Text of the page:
Cam Talbot’s career with the Edmonton Oilers is off to a bad start. He has in general played poorly and of late has been surpassed by Anders Nilsson, whose impression of a league-average goaltender is the best netminding the Oilers have seen since the days of Devan Dubnyk.
Let’s not count him out just yet, though.

Precedent

Remember the horrid starts that Boston and Columbus had this year? Much of the blame for those starts must fall at the feet of those teams’ established NHL goalies. Let’s compare the first 13 games this season for Tuukka Rask and Sergei Bobrovsky with the 13 games that Talbot has played:
  • Rask: 5-7-1, 0.890 save percentage
  • Talbot: 3-8-1, 0.889 save percentage
  • Bobrovsky: 4-9-0, 0.882 save percentage
Rask and Bobrovsky both retained their starting positions, and both have seen their play improve. The reason for that is that the Bruins and Blue Jackets have seen enough strong play from both goalies that they’re willing to give them time to find their games. Talbot though is a first-year starter and doesn’t get the same consideration from the Oilers.
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This also isn’t particularly out of line with what Talbot did last season. Henrik Lundqvist went down to injury on February 2, thrusting Talbot into the starting role. Talbot posted a 0.895 save percentage in his first nine games in the job, allowing three-or-more goals in seven of those contests and posting a 0.900 save percentage or lower in eight of them.
People don’t remember that, for two reasons. The first is that New York was able to out-score its problems; Talbot went 6-1-2 while he found his feet as a starting goalie. The second is that Talbot was great the rest of the way. He posted a shutout against the Flames in his next start and went 10-3-1 with a 0.950 save percentage in the next 14 games he played while Lundqvist healed.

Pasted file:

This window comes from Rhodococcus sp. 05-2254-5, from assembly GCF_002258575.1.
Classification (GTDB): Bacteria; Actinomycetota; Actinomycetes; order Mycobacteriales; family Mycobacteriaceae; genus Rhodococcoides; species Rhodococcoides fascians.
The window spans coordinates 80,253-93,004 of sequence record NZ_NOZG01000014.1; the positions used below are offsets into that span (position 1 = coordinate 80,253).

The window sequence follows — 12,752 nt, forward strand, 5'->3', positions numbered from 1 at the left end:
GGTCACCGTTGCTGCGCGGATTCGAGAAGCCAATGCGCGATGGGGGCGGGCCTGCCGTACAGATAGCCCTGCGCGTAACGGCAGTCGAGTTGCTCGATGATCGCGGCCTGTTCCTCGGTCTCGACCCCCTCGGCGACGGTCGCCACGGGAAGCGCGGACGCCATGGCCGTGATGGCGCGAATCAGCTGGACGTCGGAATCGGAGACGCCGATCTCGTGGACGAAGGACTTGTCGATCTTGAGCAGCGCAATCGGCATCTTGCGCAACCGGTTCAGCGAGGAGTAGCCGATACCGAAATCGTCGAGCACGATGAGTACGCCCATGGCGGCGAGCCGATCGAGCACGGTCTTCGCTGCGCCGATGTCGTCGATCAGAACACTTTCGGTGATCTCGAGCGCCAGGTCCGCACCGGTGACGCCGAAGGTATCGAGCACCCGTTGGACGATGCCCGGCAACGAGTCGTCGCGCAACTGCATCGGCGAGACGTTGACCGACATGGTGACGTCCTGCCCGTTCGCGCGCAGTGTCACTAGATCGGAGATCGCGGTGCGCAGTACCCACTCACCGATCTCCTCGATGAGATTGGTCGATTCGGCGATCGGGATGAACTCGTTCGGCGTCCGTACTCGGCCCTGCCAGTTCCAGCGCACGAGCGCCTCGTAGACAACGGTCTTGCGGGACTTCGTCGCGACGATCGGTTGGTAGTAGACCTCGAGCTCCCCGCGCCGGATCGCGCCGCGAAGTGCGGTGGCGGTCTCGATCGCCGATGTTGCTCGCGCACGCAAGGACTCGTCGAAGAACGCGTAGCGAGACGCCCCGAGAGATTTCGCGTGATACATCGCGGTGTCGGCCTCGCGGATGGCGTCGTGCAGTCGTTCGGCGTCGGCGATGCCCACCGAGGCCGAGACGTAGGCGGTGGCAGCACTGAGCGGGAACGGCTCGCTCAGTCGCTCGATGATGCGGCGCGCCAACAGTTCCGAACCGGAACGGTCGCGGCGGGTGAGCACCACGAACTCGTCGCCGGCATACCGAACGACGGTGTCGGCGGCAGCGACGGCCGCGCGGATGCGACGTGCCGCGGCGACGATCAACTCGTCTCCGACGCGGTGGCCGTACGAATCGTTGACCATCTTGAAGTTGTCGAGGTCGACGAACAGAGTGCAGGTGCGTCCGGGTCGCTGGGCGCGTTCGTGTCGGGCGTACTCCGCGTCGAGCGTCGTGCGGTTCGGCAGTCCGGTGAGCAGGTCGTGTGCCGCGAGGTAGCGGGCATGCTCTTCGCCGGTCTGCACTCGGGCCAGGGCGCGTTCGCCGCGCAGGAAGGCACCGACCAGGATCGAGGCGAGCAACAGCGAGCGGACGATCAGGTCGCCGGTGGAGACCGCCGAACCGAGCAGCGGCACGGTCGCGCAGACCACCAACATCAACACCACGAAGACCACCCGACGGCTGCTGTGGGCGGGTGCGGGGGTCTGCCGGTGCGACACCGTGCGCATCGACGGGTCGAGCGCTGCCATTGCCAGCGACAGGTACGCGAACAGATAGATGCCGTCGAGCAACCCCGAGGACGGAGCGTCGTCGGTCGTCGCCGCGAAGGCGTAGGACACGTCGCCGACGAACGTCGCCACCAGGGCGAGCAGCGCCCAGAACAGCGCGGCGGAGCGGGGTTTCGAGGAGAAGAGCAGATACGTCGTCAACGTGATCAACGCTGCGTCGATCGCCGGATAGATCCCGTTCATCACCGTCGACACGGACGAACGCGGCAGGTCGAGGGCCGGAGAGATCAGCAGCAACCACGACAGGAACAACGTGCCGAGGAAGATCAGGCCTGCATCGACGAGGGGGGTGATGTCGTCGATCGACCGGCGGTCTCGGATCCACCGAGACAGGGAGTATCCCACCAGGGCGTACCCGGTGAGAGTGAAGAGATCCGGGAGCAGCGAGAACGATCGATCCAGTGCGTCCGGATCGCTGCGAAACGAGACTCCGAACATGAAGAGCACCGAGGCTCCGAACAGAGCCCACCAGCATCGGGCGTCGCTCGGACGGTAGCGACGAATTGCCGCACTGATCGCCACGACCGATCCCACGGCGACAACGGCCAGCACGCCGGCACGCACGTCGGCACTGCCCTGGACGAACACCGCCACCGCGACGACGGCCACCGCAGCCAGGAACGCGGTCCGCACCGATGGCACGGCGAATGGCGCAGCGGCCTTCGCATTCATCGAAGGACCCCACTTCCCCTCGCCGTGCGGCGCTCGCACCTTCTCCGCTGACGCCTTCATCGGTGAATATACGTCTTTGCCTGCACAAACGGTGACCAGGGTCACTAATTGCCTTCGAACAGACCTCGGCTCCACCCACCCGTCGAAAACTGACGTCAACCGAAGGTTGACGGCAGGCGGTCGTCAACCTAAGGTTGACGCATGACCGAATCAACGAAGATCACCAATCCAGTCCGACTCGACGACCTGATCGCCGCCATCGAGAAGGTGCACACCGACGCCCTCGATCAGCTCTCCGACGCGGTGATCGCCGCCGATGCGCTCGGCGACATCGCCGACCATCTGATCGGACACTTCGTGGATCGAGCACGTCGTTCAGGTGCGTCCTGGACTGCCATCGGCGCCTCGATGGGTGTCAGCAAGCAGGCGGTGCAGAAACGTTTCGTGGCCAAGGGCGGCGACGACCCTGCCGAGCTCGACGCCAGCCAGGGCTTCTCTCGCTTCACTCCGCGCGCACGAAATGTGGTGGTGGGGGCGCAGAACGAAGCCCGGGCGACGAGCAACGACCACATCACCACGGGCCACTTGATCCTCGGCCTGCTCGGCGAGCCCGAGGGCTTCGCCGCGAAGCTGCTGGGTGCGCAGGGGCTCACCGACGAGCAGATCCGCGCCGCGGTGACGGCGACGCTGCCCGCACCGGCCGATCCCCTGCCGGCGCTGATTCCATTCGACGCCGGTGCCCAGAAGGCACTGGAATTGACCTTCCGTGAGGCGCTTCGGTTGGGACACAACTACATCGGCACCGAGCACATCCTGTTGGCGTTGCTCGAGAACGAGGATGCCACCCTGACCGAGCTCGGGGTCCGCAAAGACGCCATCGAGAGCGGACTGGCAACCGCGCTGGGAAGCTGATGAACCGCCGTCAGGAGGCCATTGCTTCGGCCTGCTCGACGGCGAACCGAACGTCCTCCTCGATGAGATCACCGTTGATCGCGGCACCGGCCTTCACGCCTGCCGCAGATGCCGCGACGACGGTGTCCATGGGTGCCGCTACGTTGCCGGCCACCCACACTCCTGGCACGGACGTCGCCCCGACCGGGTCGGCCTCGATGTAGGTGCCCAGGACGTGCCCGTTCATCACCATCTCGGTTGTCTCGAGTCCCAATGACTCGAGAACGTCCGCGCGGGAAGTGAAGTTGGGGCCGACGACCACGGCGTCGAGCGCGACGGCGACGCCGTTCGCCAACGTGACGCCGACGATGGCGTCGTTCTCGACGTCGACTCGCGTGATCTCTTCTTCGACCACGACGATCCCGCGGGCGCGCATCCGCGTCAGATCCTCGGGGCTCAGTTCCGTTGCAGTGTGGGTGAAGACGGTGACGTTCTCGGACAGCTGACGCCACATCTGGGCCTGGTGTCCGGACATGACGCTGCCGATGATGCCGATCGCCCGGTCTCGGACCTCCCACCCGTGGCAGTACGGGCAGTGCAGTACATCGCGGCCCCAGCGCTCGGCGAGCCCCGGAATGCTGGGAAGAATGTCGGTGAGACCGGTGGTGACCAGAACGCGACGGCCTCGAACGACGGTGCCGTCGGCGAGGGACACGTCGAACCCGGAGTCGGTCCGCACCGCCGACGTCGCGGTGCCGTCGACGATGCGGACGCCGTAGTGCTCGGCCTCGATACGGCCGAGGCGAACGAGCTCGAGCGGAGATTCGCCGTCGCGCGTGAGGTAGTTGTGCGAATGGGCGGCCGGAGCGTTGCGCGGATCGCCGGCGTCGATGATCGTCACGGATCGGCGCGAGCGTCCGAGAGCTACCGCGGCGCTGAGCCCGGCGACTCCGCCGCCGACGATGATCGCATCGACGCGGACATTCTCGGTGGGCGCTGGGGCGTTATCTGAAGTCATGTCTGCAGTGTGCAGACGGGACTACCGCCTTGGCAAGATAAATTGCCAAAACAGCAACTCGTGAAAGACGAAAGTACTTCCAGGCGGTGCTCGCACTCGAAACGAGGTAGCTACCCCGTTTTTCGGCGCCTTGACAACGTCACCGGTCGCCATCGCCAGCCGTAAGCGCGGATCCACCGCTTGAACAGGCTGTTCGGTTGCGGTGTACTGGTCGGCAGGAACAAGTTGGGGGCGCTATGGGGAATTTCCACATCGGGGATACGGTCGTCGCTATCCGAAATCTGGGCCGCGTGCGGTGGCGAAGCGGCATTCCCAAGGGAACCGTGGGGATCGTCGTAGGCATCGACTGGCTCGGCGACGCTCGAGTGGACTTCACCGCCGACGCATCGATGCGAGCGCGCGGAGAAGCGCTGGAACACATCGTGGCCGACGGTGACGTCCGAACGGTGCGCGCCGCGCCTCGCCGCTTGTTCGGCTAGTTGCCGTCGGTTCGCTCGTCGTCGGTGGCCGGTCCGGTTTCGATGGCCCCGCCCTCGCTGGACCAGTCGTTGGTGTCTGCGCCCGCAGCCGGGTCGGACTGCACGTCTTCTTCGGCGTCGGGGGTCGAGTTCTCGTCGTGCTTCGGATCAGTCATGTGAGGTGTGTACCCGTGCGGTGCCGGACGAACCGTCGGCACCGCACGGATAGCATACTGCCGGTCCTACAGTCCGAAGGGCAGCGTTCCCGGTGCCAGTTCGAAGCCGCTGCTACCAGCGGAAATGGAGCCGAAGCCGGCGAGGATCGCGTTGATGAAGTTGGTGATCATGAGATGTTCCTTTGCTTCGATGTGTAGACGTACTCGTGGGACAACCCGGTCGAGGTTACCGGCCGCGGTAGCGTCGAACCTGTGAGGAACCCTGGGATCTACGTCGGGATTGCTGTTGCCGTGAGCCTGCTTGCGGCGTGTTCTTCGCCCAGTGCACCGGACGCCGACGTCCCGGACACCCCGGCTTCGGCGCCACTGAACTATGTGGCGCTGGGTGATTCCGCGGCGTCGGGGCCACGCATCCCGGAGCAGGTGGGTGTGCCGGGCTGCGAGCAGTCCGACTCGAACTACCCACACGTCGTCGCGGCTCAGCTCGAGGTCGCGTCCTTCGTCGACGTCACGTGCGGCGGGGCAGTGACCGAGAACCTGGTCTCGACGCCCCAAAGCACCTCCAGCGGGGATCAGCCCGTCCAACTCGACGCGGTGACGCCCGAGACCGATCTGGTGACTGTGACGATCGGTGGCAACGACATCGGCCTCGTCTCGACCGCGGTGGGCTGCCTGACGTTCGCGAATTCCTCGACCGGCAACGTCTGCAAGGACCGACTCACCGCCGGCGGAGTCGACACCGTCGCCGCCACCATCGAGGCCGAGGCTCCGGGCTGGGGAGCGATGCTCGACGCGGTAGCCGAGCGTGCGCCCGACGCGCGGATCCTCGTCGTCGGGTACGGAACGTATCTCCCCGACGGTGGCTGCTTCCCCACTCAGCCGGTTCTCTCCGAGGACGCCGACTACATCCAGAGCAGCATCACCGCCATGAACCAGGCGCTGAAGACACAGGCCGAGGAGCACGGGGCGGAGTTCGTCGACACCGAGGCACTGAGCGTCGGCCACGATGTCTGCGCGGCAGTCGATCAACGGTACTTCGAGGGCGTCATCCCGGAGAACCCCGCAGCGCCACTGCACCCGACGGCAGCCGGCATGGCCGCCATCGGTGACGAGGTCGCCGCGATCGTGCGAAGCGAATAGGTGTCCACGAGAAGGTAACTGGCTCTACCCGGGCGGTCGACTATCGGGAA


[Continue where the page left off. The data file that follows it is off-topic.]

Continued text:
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Second Chances

Edmonton needs to start winning games, and right now Nilsson is giving the team its best shot at doing that. He has a respectable if not overwhelming 0.911 save percentage on the season, and a reasonably good 5-6-1 record. With decent goaltending, the Oilers have been competitive and head coach Todd McLellan has to go with the goalie who gives him that.
However, it’s a long season, and Talbot is going to work his way into games here and there. He took a modest first step in an overtime loss to Detroit on Friday; he wasn’t great but it was his best game in a while and he helped the Oilers to a point. He’s going to keep getting those chances, playing in back-to-back situations or in other games where McLellan wants to rest his starter.
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Talbot needs to make the most of those chances. This is a talented guy, a backup who managed to keep pace with Henrik Lundqvist in New York, a goalie with a career 0.924 save percentage over 70 major-league games. His resume entering the year was vastly superior to Nilsson’s, and if that’s really reflective of his true level of ability then it should show at some point during the year. It’s worth keeping in mind that Talbot’s history as a backup works in his favour; he knew how to make the most of his infrequent appearances in New York and now needs to do the same in Edmonton if he’s to get another crack at the starting job.
Right now, Nilsson has earned the starting job and will be given an opportunity to run with it, just as Talbot was to start the year. But Edmonton’s goaltending competition is a long way from over.
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RECENTLY BY JONATHAN WILLIS